When choosing a cage for your chinchilla it is important to pick one that is an appropriate size. By choosing a cage that is the right size for your chinchilla you will help keep them happy and healthy.
There are several factors that can help you determine how big your chinchilla’s cage should be. The size of your home, the number of chinchillas you have, and whether or not you plan to breed your chinchillas are all things to take into consideration. As a general rule of thumb, when picking out a cage for your chinchilla think bigger is better!
Chinchillas are naturally active animals native to the Andes Mountains in South America. In their natural environment they live in colonies called herds, but they can be successfully kept alone as pets as long as they get human interaction.
Chinchillas love to jump, climb, crawl, and play around. By providing your chinchilla with room for him to move you will help keep his mind and body healthy. But just how big should a chinchilla cage be?
The recommended cage size for a chinchilla is 2 ft x 2 ft x 3 ft, or 12 cubic feet. This number is for the living space for the chinchilla and does not include the legs, stand, or anything on the outside of the cage.
If chinchillas live in a cage that is too small it can be detrimental to their health. Without adequate room to exercise chinchillas are prone to depression, behavioral issues, and health problems. When stressed, chinchillas will commonly chew their own fur.
When choosing metal chinchilla cages, make sure they are conducive to chinchillas’ needs and fit comfortably in your home. Chinchillas need to be kept in a dry, well-ventilated area. They cannot sweat, so their environment must be kept at temperatures between 60-75° to prevent hypothermia or overheating.
When choosing your cage it is important to consider the size of your home and the space you have available for your chinchilla cage. Remember, large chinchilla cages are always better. Measure the space in your home where you will be keeping your chinchilla to figure out the biggest size cage it can accommodate.
Chinchilla cages should be tall and need to have multiple levels so they can climb and jump around. Most chinchilla cages have three levels, each level being one foot tall. If you are custom building a cage you may want to give it four levels but it does not need to be excessive in height.
If you are constrained by how high your cage can be, you may need to custom build a large, wide cage that only has two levels. If you choose to have a shorter cage make sure it still has 12 cubic feet of living space. Chinchillas love climbing.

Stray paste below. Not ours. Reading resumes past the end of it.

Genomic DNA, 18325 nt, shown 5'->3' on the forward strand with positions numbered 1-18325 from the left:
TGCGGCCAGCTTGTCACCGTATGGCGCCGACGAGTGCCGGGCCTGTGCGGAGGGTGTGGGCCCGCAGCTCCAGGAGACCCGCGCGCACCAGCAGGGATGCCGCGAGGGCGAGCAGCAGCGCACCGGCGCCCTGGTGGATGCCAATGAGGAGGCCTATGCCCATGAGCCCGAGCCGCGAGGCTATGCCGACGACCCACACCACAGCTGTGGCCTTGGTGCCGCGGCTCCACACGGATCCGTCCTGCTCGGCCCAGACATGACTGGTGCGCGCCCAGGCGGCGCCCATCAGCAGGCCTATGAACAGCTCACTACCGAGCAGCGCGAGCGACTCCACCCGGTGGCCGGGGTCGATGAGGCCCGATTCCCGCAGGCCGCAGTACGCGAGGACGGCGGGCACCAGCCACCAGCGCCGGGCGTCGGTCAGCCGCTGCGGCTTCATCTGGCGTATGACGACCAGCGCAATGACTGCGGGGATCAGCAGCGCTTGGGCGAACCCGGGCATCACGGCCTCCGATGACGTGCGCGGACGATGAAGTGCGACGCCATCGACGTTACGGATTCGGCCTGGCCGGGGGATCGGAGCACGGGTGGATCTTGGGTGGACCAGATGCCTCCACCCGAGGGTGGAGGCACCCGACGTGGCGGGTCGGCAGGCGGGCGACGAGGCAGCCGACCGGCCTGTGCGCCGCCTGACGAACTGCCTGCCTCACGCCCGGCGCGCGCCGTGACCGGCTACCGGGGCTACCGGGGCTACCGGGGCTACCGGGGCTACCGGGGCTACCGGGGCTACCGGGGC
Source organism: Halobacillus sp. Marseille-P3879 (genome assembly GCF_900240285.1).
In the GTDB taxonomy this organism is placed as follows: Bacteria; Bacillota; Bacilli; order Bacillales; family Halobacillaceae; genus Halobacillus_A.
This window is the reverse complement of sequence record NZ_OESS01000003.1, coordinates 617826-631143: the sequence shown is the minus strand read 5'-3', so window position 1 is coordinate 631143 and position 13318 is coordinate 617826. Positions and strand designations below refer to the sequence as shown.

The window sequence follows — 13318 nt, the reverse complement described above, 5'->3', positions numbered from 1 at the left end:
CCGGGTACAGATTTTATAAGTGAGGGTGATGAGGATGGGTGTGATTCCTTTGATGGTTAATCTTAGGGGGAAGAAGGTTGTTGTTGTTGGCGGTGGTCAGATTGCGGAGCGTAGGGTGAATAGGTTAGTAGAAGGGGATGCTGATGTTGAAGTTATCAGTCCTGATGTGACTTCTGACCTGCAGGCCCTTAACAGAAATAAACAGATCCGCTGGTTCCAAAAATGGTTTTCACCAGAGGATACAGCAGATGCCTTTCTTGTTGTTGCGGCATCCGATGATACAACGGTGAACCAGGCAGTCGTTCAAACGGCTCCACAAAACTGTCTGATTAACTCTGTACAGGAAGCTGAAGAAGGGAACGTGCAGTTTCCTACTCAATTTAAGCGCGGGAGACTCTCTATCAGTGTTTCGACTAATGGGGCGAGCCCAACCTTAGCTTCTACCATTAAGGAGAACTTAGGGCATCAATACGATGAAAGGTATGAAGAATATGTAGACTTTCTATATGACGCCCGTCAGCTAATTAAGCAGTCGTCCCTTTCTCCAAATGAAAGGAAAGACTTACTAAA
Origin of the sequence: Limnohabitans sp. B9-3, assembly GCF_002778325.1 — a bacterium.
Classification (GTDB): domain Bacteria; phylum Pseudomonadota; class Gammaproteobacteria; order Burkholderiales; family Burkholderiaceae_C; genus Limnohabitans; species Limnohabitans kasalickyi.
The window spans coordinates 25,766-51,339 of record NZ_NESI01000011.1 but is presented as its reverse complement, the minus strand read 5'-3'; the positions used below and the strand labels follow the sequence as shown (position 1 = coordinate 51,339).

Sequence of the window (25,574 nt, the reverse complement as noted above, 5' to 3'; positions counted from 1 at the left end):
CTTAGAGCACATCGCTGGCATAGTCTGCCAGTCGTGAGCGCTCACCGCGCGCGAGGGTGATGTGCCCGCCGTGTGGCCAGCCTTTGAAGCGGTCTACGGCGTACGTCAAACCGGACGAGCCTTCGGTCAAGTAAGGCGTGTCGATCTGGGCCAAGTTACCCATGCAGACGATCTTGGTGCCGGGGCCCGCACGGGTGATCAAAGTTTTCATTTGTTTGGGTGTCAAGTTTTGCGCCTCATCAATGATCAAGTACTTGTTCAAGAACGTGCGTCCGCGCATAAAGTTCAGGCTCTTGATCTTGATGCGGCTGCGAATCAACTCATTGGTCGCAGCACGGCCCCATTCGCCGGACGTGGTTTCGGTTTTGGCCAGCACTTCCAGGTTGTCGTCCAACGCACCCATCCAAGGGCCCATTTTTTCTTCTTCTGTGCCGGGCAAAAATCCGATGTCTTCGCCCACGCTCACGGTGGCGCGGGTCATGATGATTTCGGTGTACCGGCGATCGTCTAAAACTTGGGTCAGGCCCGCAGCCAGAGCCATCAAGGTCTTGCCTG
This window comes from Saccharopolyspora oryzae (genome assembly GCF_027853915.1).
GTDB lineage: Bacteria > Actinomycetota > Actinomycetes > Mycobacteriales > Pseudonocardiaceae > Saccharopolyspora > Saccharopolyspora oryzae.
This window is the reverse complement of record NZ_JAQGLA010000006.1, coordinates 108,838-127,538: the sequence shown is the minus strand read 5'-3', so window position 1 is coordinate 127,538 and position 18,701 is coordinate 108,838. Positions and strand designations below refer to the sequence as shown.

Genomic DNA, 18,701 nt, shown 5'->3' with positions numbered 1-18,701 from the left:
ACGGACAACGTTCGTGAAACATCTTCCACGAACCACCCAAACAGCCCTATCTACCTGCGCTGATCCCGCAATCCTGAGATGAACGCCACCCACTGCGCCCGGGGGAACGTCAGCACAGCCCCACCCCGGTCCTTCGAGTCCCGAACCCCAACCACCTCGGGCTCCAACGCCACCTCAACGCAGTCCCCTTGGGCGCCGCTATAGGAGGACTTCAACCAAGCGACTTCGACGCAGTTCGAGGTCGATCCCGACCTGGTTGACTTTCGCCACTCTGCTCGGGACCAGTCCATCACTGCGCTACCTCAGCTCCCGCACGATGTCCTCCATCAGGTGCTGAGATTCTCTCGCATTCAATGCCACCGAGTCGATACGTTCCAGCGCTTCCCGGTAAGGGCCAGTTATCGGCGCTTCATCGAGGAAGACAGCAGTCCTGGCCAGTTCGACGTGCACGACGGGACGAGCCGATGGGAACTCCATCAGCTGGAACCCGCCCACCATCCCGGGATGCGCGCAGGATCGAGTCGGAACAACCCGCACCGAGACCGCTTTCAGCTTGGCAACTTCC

By adding ladders and ramps in between the levels of the cage you will be encouraging your chinchilla to behave how they would in their natural environment.
Having at least 4 square feet of floor space is important for your chinchilla to live comfortably. Ideally, at least 2 sq ft of this floor space will be a solid surface.
If your cage is made of wire, you want to give your chinchilla a place to sit where they can get away from the pressure points made from standing on the wire. If your chinchilla doesn’t have a way of escaping the pressure of the wire they can develop sores on their feet and potentially other health problems.
You can lay a piece of wood down in the corner of your cage to provide the solid surface. This space will also be an ideal place to put the bowl for your chinchilla’s dust baths.
If you choose to put an exercise wheel or other large item in your chinchilla’s cage you may need to increase the amount of solid floor space in the cage. Chinchilla wheels should only be placed on solid surfaces to reduce the risk of them falling over and injuring your chinchilla. But make sure that the chinchilla wheel material is not plastic though.
You will need to clean and sanitize the solid floor space of your cage often since droppings and other messes are likely to accumulate here.
If you are keeping multiple chinchillas together it is important that you have a cage that can accommodate them. One good option will be the midwest chinchilla cage.